It is a deficiency in such document editing applications that the user must take additional steps to specify insertion font characteristics and/or text direction following the placement of the caret by use of a pointing device such as a mouse.
It is an object of the present invention to ameliorate one or more limitations in existing systems for the purpose of display and editing of documents on a computer.
According to first aspect of the invention, there is provided a method of determining the Unicode character property of a Unicode character value comprising the steps of: selecting the subset of Unicode character values that contain the character value by range comparison; and selecting Unicode character property by use of table lookup in the selected subset of Unicode character values.
According to a second aspect of the invention, there is provided a method of positioning a plurality of Unicode textual character sequences of like directionality in storage sequence onto a display line comprising the steps of: setting an equal insertion point for all Unicode Bidirectional embedding depth levels at the start point of insertion for the start point of the line; and placing a sequence of like directionality Unicode characters at the insertion point; and updating the end point of line insertion according to the dimensions of the sequence of like directionality Unicode characters; and generating an insertion stack of insertion minimum and maximum positions for each Unicode Bidirectional embedding depth; and updating entries in the insertion stack for each insertion of a sequence of like directionality Unicode characters.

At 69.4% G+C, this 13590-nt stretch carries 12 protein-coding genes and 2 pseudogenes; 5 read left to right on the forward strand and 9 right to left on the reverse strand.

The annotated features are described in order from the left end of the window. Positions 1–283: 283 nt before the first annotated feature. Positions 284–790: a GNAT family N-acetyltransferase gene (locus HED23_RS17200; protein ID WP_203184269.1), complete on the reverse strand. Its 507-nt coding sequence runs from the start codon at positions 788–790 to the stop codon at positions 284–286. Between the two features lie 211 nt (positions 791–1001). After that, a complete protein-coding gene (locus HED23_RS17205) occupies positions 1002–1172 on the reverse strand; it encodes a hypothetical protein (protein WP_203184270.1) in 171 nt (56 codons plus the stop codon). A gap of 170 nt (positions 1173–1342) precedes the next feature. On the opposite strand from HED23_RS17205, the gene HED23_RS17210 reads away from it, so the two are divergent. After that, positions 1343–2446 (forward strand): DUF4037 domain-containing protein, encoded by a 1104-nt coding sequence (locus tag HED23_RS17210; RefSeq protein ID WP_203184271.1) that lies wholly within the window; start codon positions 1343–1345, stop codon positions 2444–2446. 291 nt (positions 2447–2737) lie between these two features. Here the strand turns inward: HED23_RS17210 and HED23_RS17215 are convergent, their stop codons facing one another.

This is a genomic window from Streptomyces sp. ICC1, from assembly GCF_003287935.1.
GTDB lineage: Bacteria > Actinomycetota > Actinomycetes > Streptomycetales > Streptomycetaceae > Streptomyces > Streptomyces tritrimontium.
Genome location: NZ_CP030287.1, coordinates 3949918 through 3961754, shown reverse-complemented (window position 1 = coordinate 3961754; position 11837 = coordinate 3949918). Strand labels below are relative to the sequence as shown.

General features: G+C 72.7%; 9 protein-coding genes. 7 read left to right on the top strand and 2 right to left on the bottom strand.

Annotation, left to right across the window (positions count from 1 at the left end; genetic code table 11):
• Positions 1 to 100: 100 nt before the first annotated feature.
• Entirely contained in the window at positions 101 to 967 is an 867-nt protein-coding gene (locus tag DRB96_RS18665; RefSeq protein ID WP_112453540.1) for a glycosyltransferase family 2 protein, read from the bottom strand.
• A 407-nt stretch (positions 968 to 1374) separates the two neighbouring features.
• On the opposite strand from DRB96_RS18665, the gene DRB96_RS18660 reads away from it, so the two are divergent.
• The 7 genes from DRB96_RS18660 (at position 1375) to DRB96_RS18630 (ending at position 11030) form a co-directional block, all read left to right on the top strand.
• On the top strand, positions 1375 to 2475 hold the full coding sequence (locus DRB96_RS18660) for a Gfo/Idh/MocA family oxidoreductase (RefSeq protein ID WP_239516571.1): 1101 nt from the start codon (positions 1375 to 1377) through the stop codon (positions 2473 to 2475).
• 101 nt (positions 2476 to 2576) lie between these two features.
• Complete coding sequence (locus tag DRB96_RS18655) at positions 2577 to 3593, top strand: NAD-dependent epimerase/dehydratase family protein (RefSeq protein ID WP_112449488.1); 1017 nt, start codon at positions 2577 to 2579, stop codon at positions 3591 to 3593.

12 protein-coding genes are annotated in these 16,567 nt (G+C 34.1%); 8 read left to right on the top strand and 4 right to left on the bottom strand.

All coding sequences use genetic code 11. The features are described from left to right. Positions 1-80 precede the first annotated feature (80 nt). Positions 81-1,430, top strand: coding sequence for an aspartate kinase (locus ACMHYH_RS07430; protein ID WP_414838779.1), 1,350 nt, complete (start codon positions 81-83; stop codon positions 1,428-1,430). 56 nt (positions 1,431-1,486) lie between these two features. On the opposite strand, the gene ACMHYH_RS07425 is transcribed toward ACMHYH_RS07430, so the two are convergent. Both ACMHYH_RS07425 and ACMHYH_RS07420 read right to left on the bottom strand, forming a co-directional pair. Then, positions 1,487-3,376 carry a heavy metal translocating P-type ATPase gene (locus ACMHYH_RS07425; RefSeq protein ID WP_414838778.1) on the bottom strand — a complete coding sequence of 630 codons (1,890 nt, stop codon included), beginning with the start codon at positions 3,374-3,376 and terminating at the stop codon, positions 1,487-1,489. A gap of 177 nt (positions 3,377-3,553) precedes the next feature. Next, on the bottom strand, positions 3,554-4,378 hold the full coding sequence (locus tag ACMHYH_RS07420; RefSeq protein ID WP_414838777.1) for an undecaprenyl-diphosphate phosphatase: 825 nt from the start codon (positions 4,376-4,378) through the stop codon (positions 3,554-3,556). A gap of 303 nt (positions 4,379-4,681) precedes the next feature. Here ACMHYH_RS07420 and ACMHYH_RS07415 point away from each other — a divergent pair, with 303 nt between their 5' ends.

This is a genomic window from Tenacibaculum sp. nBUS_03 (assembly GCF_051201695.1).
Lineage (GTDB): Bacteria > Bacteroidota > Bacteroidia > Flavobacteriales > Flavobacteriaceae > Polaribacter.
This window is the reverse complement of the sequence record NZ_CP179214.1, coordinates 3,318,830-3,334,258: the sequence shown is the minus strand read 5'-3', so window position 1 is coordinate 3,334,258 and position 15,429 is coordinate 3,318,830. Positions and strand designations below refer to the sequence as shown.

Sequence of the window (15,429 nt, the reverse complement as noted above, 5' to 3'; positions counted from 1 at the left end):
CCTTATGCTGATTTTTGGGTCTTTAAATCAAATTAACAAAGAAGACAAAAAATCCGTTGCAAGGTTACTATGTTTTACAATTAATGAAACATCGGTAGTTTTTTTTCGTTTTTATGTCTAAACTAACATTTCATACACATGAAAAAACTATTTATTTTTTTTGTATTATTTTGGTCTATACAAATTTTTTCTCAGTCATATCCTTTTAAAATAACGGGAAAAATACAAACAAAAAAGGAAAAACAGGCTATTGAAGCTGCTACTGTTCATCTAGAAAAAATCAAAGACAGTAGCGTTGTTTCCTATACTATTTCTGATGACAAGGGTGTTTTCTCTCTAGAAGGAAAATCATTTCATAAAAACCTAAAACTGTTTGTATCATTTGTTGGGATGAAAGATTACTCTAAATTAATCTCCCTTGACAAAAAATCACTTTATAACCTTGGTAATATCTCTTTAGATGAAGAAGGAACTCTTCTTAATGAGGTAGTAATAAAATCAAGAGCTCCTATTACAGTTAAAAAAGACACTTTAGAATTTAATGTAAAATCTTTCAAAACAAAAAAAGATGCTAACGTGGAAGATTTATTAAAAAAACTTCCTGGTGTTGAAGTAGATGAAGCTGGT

According to a third aspect of the invention, there is provided a method of modifying existing lines of textual display comprising the steps of: identifying the geometric insertion position; locating the in-memory buffer location corresponding to the insertion position; inserting an in-memory representation of the modification into the in-memory buffer at the in-memory buffer location corresponding to the insertion point; locating the in-memory buffer location corresponding to the start of the line of text containing the insertion position; geometrically placing the in-memory buffer data from the location corresponding to the start of the line up to the inserted in-memory representation of the modification; geometrically placing the in-memory representation of the modification; and geometrically placing in-memory buffer data following the modification until said placement produces no change in geometric positioning for the in-memory data.